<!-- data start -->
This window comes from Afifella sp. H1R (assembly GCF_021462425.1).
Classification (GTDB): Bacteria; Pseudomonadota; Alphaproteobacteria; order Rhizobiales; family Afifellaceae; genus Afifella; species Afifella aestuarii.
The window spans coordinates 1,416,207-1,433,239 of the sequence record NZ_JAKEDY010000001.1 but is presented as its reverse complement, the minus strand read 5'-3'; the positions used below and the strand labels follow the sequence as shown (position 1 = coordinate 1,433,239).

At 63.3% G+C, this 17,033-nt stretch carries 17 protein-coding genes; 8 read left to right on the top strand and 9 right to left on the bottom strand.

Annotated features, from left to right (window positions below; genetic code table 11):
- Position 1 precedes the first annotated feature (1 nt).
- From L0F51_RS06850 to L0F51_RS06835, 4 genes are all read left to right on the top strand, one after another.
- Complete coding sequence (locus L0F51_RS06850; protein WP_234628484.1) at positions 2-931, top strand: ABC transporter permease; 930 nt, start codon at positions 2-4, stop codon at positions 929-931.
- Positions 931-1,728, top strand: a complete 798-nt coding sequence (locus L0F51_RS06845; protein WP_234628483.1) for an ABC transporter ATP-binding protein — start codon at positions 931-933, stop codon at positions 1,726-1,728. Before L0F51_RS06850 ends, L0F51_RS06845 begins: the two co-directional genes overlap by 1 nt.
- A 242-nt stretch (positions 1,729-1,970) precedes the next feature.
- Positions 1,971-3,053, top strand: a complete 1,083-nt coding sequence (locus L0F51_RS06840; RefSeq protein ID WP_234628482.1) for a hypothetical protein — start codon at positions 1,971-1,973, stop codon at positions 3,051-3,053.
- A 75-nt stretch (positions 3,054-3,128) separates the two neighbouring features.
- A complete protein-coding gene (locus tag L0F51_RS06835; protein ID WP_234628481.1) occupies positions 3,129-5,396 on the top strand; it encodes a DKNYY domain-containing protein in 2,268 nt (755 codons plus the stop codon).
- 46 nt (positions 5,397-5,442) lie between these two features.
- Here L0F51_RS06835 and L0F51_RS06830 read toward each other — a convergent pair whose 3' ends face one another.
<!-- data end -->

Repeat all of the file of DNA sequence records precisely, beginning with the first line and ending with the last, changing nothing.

This window comes from Afifella sp. H1R (assembly GCF_021462425.1).
Classification (GTDB): Bacteria; Pseudomonadota; Alphaproteobacteria; order Rhizobiales; family Afifellaceae; genus Afifella; species Afifella aestuarii.
The window spans coordinates 1,416,207-1,433,239 of the sequence record NZ_JAKEDY010000001.1 but is presented as its reverse complement, the minus strand read 5'-3'; the positions used below and the strand labels follow the sequence as shown (position 1 = coordinate 1,433,239).

At 63.3% G+C, this 17,033-nt stretch carries 17 protein-coding genes; 8 read left to right on the top strand and 9 right to left on the bottom strand.

Annotated features, from left to right (window positions below; genetic code table 11):
- Position 1 precedes the first annotated feature (1 nt).
- From L0F51_RS06850 to L0F51_RS06835, 4 genes are all read left to right on the top strand, one after another.
- Complete coding sequence (locus L0F51_RS06850; protein WP_234628484.1) at positions 2-931, top strand: ABC transporter permease; 930 nt, start codon at positions 2-4, stop codon at positions 929-931.
- Positions 931-1,728, top strand: a complete 798-nt coding sequence (locus L0F51_RS06845; protein WP_234628483.1) for an ABC transporter ATP-binding protein — start codon at positions 931-933, stop codon at positions 1,726-1,728. Before L0F51_RS06850 ends, L0F51_RS06845 begins: the two co-directional genes overlap by 1 nt.
- A 242-nt stretch (positions 1,729-1,970) precedes the next feature.
- Positions 1,971-3,053, top strand: a complete 1,083-nt coding sequence (locus L0F51_RS06840; RefSeq protein ID WP_234628482.1) for a hypothetical protein — start codon at positions 1,971-1,973, stop codon at positions 3,051-3,053.
- A 75-nt stretch (positions 3,054-3,128) separates the two neighbouring features.
- A complete protein-coding gene (locus tag L0F51_RS06835; protein ID WP_234628481.1) occupies positions 3,129-5,396 on the top strand; it encodes a DKNYY domain-containing protein in 2,268 nt (755 codons plus the stop codon).
- 46 nt (positions 5,397-5,442) lie between these two features.
- Here L0F51_RS06835 and L0F51_RS06830 read toward each other — a convergent pair whose 3' ends face one another.